Died: October 14, 1957

A Touching Angel, In Loving Splendor


“She died on the same day she was born,” Ally says. “On her fourteenth birthday.”

Same age as Ally.

“C’mon,” Steve says, drunk and flirting with Megan. “Let’s go look at the other graves.” I get the hint and don’t tag along.

“You don’t really believe in ghosts, do you?” Ally asks after our friends disappear.


“How come?” She sits down and leans against the dead girl’s broken tombstone. I sit next to her.

“I guess it’s a little boring to think that I can touch everything that scares me.”

She considers my answer. I try to picture what she looks like under her sweatshirt, but the residual unease of the graveyard dulls my imagination. “That’s probably the best reason I’ve heard for believing in ghosts,” she says. “Still not going to convince me though.” She puts her hand on mine and leans against me. I’m pretty sure it’s on purpose.

“How many funerals have you been to?” I ask.

“Just one. It was my grandpa’s. I was pretty young, so I didn’t understand the whole death thing. I just remember everyone crying. But I do remember him. It actually makes me pretty sad to think that I didn’t cry at his funeral.”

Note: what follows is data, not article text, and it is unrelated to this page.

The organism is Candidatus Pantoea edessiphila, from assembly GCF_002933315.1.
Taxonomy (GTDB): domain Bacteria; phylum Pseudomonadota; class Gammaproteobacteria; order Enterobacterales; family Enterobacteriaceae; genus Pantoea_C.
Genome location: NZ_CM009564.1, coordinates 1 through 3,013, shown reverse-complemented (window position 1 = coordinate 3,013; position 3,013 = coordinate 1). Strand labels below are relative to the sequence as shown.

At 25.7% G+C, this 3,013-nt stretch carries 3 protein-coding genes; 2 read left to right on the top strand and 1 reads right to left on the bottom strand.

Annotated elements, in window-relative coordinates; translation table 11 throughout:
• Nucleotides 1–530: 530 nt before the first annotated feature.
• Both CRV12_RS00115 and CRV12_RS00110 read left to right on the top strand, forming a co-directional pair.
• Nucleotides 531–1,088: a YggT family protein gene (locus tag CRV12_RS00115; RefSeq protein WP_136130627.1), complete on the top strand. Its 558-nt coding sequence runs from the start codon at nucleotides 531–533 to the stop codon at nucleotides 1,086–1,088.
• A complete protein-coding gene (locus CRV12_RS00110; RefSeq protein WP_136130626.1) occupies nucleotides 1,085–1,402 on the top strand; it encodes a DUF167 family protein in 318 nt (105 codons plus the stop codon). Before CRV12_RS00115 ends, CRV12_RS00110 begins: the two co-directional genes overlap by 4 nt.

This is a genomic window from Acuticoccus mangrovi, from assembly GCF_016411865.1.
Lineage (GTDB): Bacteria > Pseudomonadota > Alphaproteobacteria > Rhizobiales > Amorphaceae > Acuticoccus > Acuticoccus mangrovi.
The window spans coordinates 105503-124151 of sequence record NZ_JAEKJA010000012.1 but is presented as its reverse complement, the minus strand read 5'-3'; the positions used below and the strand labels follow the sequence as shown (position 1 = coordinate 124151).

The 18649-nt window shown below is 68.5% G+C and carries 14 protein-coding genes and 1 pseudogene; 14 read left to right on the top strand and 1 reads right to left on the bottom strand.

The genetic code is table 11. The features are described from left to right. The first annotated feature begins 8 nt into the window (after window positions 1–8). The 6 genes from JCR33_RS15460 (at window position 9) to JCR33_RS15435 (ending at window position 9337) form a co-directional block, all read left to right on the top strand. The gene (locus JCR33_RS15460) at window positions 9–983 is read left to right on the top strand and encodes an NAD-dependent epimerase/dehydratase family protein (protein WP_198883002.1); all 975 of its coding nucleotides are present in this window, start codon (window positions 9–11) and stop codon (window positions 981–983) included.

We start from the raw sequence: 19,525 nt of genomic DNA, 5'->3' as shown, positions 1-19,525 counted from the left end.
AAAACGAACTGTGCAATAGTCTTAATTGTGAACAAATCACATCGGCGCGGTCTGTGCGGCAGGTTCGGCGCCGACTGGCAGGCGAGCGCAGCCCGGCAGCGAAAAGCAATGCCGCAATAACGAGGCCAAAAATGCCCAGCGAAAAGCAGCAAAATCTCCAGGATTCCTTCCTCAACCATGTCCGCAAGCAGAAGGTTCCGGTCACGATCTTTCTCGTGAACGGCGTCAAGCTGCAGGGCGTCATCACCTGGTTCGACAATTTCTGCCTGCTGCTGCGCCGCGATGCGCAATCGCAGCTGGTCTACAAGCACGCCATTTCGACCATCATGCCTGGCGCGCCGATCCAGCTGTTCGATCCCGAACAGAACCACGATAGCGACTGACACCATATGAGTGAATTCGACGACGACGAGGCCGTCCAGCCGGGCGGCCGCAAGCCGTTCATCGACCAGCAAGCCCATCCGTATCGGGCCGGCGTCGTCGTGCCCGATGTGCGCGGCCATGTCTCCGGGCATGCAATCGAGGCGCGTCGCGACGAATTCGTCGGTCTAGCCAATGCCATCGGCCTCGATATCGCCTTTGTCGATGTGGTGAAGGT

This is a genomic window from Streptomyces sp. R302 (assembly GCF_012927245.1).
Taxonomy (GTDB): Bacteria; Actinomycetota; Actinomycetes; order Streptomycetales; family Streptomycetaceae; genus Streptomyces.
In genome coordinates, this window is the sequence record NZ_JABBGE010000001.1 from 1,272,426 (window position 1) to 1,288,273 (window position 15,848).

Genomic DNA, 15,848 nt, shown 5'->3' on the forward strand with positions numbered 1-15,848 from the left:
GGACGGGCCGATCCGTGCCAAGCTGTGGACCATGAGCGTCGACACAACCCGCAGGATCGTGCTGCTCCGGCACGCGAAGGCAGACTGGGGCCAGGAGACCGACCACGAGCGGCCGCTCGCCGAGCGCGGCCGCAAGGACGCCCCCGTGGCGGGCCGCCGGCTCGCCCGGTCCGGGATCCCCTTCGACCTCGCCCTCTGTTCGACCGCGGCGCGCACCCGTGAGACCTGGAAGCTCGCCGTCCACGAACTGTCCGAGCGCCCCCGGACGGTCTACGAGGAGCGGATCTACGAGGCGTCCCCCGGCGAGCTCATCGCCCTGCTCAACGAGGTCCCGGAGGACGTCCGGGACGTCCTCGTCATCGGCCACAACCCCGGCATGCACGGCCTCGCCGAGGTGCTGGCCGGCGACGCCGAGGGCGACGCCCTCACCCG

“You were little.”


“Kids are dumb.” I add, which makes her smile.

“I know.”

“So let’s say there
ghosts, and you could see any dead person you wanted. Would it be your grandpa?”

“So theoretically there
ghosts”—she looks up from my shoulder to emphasize her doubt—“and I could pick any dead person to see.” She pauses and considers her options. I move my arm around her shoulder so we’re cuddling. “I actually think I would want to see my old golden retriever, Brittany. I think seeing a ghost dog would be like a hundred times more adorable than seeing a human ghost.”

BOOK: Horror Business
10.44Mb size Format: txt, pdf, ePub